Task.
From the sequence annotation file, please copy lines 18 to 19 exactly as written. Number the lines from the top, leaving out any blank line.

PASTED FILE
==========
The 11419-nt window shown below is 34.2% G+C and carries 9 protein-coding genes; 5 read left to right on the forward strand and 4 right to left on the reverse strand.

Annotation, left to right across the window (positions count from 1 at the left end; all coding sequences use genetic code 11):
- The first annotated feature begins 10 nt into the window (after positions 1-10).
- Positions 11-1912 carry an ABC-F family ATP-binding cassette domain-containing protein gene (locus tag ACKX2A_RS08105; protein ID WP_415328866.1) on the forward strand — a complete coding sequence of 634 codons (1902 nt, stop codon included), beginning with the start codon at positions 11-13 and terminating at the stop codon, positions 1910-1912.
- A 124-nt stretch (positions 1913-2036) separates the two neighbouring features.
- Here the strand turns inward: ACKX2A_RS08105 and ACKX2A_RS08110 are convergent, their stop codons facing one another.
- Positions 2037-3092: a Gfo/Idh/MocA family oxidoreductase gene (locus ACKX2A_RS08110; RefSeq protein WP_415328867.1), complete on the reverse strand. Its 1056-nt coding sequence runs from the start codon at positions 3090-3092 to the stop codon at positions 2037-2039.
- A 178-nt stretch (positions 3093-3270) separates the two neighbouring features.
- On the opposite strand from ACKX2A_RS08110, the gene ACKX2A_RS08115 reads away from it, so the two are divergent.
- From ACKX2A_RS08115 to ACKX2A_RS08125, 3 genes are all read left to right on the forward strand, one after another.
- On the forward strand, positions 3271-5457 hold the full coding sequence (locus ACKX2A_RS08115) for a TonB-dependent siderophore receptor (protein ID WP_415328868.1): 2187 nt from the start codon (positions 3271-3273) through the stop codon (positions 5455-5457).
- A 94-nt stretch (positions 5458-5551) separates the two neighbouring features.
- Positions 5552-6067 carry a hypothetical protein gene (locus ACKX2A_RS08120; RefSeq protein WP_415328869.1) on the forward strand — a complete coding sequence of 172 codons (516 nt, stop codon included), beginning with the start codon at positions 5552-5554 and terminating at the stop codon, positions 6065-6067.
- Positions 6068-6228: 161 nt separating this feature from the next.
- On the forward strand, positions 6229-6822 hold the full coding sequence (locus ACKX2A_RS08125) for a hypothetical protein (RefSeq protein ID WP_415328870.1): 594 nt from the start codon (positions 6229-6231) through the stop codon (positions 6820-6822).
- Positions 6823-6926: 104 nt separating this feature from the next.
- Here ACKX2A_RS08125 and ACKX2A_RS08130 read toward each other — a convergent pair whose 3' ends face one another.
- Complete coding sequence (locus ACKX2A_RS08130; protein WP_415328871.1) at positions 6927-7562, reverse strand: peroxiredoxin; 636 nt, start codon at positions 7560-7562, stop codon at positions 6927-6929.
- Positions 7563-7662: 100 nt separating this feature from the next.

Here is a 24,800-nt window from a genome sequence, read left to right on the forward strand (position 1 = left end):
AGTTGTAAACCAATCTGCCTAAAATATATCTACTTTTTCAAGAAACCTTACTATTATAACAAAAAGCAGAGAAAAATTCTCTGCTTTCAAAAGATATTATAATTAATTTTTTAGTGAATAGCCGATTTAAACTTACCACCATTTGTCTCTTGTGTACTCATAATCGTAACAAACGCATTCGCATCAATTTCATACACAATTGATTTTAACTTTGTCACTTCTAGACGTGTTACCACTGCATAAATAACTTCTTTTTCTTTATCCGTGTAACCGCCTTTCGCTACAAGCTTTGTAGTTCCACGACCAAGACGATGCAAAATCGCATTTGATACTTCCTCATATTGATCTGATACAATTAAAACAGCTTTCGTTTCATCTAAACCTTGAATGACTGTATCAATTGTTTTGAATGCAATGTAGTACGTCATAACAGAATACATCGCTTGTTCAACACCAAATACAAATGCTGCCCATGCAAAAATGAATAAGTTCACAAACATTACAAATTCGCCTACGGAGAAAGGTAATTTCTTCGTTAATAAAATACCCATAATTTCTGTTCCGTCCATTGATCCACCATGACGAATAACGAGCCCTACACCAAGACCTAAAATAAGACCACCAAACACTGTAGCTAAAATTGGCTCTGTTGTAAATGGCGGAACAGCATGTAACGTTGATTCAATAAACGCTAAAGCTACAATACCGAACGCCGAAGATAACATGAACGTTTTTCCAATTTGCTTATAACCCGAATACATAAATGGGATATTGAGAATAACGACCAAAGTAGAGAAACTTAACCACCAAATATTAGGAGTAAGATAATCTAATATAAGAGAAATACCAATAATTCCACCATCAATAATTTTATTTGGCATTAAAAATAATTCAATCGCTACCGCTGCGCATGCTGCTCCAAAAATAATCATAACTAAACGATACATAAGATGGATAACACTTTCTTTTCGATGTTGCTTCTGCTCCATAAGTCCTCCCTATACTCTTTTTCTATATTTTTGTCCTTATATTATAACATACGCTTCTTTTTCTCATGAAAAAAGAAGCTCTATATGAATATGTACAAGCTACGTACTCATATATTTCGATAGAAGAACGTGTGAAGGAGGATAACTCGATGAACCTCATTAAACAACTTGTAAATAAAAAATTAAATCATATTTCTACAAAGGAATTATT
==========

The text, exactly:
- Complete coding sequence (locus ACKX2A_RS08130; protein WP_415328871.1) at positions 6927-7562, reverse strand: peroxiredoxin; 636 nt, start codon at positions 7560-7562, stop codon at positions 6927-6929.
- Positions 7563-7662: 100 nt separating this feature from the next.